What followed was a wave of visual memes created by artificial intelligence, placing high-fashion clothing on historical or fictional characters. Many internet users believe the photo of Pope Francis wearing a Balenciaga down jacket is real. Countless film characters come from harry potter, Lord of the Rings or breaking Bad Designer fit.

read more: How to identify AI-generated images like “The Pope of Balenciaga”

As more and more human-like artificial intelligence content pours into TikTok, some creators are doing the opposite and pretending to be digital. Creators like PinkyDoll livestream themselves as if they were NPCs (non-player characters) in a video game, responding to viewer prompts with repeated scripted lines. Pinkydoll’s live videos attract tens of thousands of simultaneous viewers and she says she earns $2,000 to $3,000 per video.

In September, TikTok launched a new tool for creators to add tags to their artificial intelligence-generated content, and announced that it would test automatic tagging of artificial intelligence-generated videos.

artificial intelligence music

Audio deepfakes are also shaking up the music world. A musician named Ghostwriter, who became popular for his impersonations of Drake and The Weeknd, submitted the song for Grammy consideration. David Guetta sampled AI Eminem; rapper J. Medeiros recorded trading gold bars with AI Jay-Z. Grimes embraced the trend, encouraging musicians to write songs using her artificial intelligence clones.

But most of these songs were written without the artist’s consent. Bad Bunny has harshly criticized a song that features artificial intelligence versions of himself, Daddy Yankee and Justin Bieber. Record labels such as Universal Music Group have ordered the removal of copyrighted material. At the moment, it’s unclear how artists can protect their livelihoods when anyone can sound like them at the push of a button.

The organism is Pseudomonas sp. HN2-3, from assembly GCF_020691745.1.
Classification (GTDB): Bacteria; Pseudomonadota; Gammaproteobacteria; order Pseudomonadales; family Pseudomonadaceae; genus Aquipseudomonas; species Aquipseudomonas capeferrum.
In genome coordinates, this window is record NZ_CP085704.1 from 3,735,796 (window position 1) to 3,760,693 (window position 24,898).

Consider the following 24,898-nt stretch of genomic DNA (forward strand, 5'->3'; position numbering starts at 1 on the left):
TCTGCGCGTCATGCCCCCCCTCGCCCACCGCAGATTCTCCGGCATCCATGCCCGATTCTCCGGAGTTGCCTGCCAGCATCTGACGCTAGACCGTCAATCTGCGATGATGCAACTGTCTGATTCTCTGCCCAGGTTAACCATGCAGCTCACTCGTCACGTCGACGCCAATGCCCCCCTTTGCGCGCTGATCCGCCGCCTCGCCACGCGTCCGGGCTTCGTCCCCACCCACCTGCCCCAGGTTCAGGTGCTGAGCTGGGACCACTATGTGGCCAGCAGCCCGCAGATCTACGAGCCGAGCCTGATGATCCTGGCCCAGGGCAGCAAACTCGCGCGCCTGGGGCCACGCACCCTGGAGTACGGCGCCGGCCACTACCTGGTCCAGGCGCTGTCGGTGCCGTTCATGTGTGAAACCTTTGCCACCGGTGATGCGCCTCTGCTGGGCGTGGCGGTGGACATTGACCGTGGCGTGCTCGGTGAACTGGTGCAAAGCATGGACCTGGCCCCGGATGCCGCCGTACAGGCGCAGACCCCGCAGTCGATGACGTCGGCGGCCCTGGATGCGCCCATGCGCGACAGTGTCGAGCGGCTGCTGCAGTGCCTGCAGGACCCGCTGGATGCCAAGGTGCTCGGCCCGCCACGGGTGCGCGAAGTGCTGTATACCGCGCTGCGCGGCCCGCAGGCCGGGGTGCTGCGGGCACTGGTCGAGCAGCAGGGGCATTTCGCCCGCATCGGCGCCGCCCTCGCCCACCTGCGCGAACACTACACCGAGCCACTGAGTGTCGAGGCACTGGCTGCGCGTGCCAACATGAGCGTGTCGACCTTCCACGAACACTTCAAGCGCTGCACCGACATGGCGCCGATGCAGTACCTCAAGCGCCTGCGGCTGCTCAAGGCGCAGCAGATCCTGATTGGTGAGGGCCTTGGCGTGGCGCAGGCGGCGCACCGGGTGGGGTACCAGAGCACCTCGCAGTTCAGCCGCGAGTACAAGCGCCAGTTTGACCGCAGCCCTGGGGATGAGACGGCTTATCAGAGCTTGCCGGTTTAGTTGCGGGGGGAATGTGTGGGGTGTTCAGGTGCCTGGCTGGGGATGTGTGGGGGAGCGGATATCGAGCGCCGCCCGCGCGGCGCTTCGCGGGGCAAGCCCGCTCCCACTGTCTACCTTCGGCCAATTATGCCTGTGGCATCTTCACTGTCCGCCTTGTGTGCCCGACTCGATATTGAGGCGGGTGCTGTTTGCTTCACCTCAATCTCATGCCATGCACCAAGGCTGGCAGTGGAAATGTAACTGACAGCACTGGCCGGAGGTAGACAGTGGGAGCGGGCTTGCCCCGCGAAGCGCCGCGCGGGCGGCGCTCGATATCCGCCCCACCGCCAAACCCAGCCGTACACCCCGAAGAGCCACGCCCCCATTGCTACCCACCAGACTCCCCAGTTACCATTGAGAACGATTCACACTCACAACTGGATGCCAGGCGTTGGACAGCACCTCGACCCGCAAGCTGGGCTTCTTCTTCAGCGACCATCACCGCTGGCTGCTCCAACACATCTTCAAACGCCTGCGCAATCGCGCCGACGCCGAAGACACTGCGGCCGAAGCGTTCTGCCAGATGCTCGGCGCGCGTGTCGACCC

read more: Artificial intelligence’s impact on music raises difficult questions

The battle for intellectual property

Some artists decide to take proactive legal steps to protect themselves. In July, comedian Sarah Silverman sued OpenAI and Meta for copyright infringement. She and other authors accuse the companies of training their artificial intelligence models on illegally obtained datasets containing their books. Another group of authors, headed by George RR Martin, sued OpenAI on similar grounds. A group of visual artists, including Kelly McKernan, filed a class-action lawsuit against artificial intelligence models such as Midjourney, Stability AI, and DeviantArt after discovering that they created derivatives of their artistic styles. In turn, AI companies either deny that specific artworks were included in their models or argue that their use constitutes “fair use.”

read more: TIME100 AI: Kelly McKernan

But two of the lawsuits have hit roadblocks. A federal judge has dismissed most of Sarah Silverman’s lawsuit against Meta, calling one of its core arguments “frivolous.” Another judge dismissed a class-action lawsuit over the visual arts, saying the claims were “flawed in many respects.”
A judge in a separate lawsuit ruled that art generated by artificial intelligence cannot be copyrighted. “Human authorship is a fundamental requirement of copyright,” Judge Beryl A. Howell wrote in the decision. But she added that the rise of artificial intelligence raises “challenging questions about how much human input is needed to copyright artistic creations created by artificial intelligence.”